09: Open for Feedback

For our fourth assignment, I chose Ethical Scenario 5 – the one with Tyler and the missing mark. The passage below is an excerpt – with a few modifications – from my report. Since I didn’t have a partner, I would appreciate any arguments based on Kidder’s Nine Steps that you could throw at it.

What is the college’s responsibility in Tyler’s experience? This ethical dilemma is deeply systemic whose side effects impact both teacher and student. The moral issue is should post-secondary institutions grant admission to under-prepared students? There exists a right versus right paradigm in balancing accessibility to individual students while maintaining a community of higher education standards.

On one hand, students from “small-town high schools” may be inadequately prepared for post-secondary due to lack of resources and funding. Widening admission policies would provide learning opportunities otherwise out of reach for Tyler. On the other hand, post-secondary education is expensive both to student and to government. Students like Tyler may find it difficult to keep up with the rigors of higher education. They risk accumulating debt, losing time and earnings in the workforce and a lowered confidence possibly resulting in an incomplete credential.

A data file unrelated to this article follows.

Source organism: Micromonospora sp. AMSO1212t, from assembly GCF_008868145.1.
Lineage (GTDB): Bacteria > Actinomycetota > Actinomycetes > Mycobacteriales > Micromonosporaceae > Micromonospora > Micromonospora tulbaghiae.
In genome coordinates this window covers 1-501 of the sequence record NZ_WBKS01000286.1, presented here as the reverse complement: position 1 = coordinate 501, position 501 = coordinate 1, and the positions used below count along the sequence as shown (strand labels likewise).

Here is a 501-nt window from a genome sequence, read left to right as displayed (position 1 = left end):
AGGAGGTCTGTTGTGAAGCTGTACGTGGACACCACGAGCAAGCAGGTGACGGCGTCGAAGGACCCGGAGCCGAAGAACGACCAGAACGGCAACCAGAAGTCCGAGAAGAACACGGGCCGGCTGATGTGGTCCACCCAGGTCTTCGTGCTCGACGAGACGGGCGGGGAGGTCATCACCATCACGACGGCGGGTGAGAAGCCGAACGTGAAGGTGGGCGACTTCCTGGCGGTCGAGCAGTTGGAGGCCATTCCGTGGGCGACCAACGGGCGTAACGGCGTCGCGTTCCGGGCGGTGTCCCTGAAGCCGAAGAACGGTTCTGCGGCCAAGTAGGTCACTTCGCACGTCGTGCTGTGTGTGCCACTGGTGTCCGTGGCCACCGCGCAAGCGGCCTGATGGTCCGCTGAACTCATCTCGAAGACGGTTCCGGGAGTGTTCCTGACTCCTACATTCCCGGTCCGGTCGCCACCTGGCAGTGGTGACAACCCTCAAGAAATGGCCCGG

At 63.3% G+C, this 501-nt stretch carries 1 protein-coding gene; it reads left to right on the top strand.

Although the college has the power to act in this issue, the reality is that BC government grants directed at post-secondary institutions are based on the number of full-time students, or Full Time Enrollments (FTEs). These grants work out to approximately $7,700 per FTE, money that colleges and universities in British Columbia desperately rely on to operate. Based on this need, colleges and universities will continue to mine new frontiers to find students and the traditional notion of university student will continue to disappear.

One may understand this issue to be care-based, as colleges and universities extend open arms to students who would never have had the chance at a higher education credential. However, I see it as an ends-based paradigm. Higher enrollment equates to more funding and this allows the institution to persist. In my opinion, the result is on balance a good one. What’s yours?

Photo credit: ラルフ – Ralf via Foter.com / CC BY-NC

Advertisements

Leave a Reply

Fill in your details below or click an icon to log in:

WordPress.com Logo

You are commenting using your WordPress.com account. Log Out / Change )

Twitter picture

You are commenting using your Twitter account. Log Out / Change )

Facebook photo

You are commenting using your Facebook account. Log Out / Change )

Google+ photo

You are commenting using your Google+ account. Log Out / Change )

Connecting to %s